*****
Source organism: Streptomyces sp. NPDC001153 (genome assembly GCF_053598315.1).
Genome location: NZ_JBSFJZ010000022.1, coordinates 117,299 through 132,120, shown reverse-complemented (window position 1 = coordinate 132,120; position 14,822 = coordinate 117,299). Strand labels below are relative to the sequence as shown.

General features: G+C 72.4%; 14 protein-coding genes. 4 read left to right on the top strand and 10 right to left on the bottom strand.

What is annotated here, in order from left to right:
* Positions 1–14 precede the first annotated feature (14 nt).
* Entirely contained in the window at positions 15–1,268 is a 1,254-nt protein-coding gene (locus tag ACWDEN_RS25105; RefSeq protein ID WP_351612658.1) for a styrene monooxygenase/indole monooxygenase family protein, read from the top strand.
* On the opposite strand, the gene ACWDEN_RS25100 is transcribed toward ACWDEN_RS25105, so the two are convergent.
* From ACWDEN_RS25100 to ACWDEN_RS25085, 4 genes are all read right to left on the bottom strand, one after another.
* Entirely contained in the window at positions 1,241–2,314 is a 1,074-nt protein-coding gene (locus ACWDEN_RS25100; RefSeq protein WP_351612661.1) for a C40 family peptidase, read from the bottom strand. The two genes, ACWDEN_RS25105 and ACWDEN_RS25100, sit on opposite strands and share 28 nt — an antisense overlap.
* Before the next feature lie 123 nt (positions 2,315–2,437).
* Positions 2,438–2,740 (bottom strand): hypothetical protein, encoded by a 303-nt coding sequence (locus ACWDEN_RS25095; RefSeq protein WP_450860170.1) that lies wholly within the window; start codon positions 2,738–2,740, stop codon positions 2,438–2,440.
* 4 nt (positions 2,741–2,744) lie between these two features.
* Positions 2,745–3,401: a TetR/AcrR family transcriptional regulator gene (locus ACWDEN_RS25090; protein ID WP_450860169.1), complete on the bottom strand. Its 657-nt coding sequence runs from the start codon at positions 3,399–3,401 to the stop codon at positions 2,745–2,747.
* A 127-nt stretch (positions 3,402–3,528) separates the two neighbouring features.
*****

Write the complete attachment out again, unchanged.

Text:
Source organism: Streptomyces sp. NPDC001153 (genome assembly GCF_053598315.1).
Genome location: NZ_JBSFJZ010000022.1, coordinates 117,299 through 132,120, shown reverse-complemented (window position 1 = coordinate 132,120; position 14,822 = coordinate 117,299). Strand labels below are relative to the sequence as shown.

General features: G+C 72.4%; 14 protein-coding genes. 4 read left to right on the top strand and 10 right to left on the bottom strand.

What is annotated here, in order from left to right:
* Positions 1–14 precede the first annotated feature (14 nt).
* Entirely contained in the window at positions 15–1,268 is a 1,254-nt protein-coding gene (locus tag ACWDEN_RS25105; RefSeq protein ID WP_351612658.1) for a styrene monooxygenase/indole monooxygenase family protein, read from the top strand.
* On the opposite strand, the gene ACWDEN_RS25100 is transcribed toward ACWDEN_RS25105, so the two are convergent.
* From ACWDEN_RS25100 to ACWDEN_RS25085, 4 genes are all read right to left on the bottom strand, one after another.
* Entirely contained in the window at positions 1,241–2,314 is a 1,074-nt protein-coding gene (locus ACWDEN_RS25100; RefSeq protein WP_351612661.1) for a C40 family peptidase, read from the bottom strand. The two genes, ACWDEN_RS25105 and ACWDEN_RS25100, sit on opposite strands and share 28 nt — an antisense overlap.
* Before the next feature lie 123 nt (positions 2,315–2,437).
* Positions 2,438–2,740 (bottom strand): hypothetical protein, encoded by a 303-nt coding sequence (locus ACWDEN_RS25095; RefSeq protein WP_450860170.1) that lies wholly within the window; start codon positions 2,738–2,740, stop codon positions 2,438–2,440.
* 4 nt (positions 2,741–2,744) lie between these two features.
* Positions 2,745–3,401: a TetR/AcrR family transcriptional regulator gene (locus ACWDEN_RS25090; protein ID WP_450860169.1), complete on the bottom strand. Its 657-nt coding sequence runs from the start codon at positions 3,399–3,401 to the stop codon at positions 2,745–2,747.
* A 127-nt stretch (positions 3,402–3,528) separates the two neighbouring features.